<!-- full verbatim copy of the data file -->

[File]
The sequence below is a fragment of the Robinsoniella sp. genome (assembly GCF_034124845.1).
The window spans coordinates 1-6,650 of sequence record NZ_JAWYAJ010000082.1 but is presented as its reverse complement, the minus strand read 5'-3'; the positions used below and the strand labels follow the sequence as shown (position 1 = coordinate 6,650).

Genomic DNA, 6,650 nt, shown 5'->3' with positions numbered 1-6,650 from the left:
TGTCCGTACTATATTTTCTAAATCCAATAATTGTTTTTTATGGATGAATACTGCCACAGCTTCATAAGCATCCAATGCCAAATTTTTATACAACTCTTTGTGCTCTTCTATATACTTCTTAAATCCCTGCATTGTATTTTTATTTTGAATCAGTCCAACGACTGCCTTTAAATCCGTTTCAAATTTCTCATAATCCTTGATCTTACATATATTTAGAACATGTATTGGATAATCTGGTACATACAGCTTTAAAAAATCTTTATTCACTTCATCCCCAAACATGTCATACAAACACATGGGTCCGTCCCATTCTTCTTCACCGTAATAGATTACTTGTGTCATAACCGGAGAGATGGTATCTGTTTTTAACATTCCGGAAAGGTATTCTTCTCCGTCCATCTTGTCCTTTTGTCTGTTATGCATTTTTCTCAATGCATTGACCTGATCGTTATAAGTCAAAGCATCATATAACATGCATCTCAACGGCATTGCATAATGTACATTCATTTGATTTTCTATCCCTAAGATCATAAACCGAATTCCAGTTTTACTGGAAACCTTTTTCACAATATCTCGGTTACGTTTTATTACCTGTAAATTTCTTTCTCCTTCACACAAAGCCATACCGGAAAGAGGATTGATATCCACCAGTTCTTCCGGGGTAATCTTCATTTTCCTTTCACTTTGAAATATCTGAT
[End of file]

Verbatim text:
The sequence below is a fragment of the Robinsoniella sp. genome (assembly GCF_034124845.1).
The window spans coordinates 1-6,650 of sequence record NZ_JAWYAJ010000082.1 but is presented as its reverse complement, the minus strand read 5'-3'; the positions used below and the strand labels follow the sequence as shown (position 1 = coordinate 6,650).

Genomic DNA, 6,650 nt, shown 5'->3' with positions numbered 1-6,650 from the left:
TGTCCGTACTATATTTTCTAAATCCAATAATTGTTTTTTATGGATGAATACTGCCACAGCTTCATAAGCATCCAATGCCAAATTTTTATACAACTCTTTGTGCTCTTCTATATACTTCTTAAATCCCTGCATTGTATTTTTATTTTGAATCAGTCCAACGACTGCCTTTAAATCCGTTTCAAATTTCTCATAATCCTTGATCTTACATATATTTAGAACATGTATTGGATAATCTGGTACATACAGCTTTAAAAAATCTTTATTCACTTCATCCCCAAACATGTCATACAAACACATGGGTCCGTCCCATTCTTCTTCACCGTAATAGATTACTTGTGTCATAACCGGAGAGATGGTATCTGTTTTTAACATTCCGGAAAGGTATTCTTCTCCGTCCATCTTGTCCTTTTGTCTGTTATGCATTTTTCTCAATGCATTGACCTGATCGTTATAAGTCAAAGCATCATATAACATGCATCTCAACGGCATTGCATAATGTACATTCATTTGATTTTCTATCCCTAAGATCATAAACCGAATTCCAGTTTTACTGGAAACCTTTTTCACAATATCTCGGTTACGTTTTATTACCTGTAAATTTCTTTCTCCTTCACACAAAGCCATACCGGAAAGAGGATTGATATCCACCAGTTCTTCCGGGGTAATCTTCATTTTCCTTTCACTTTGAAATATCTGAT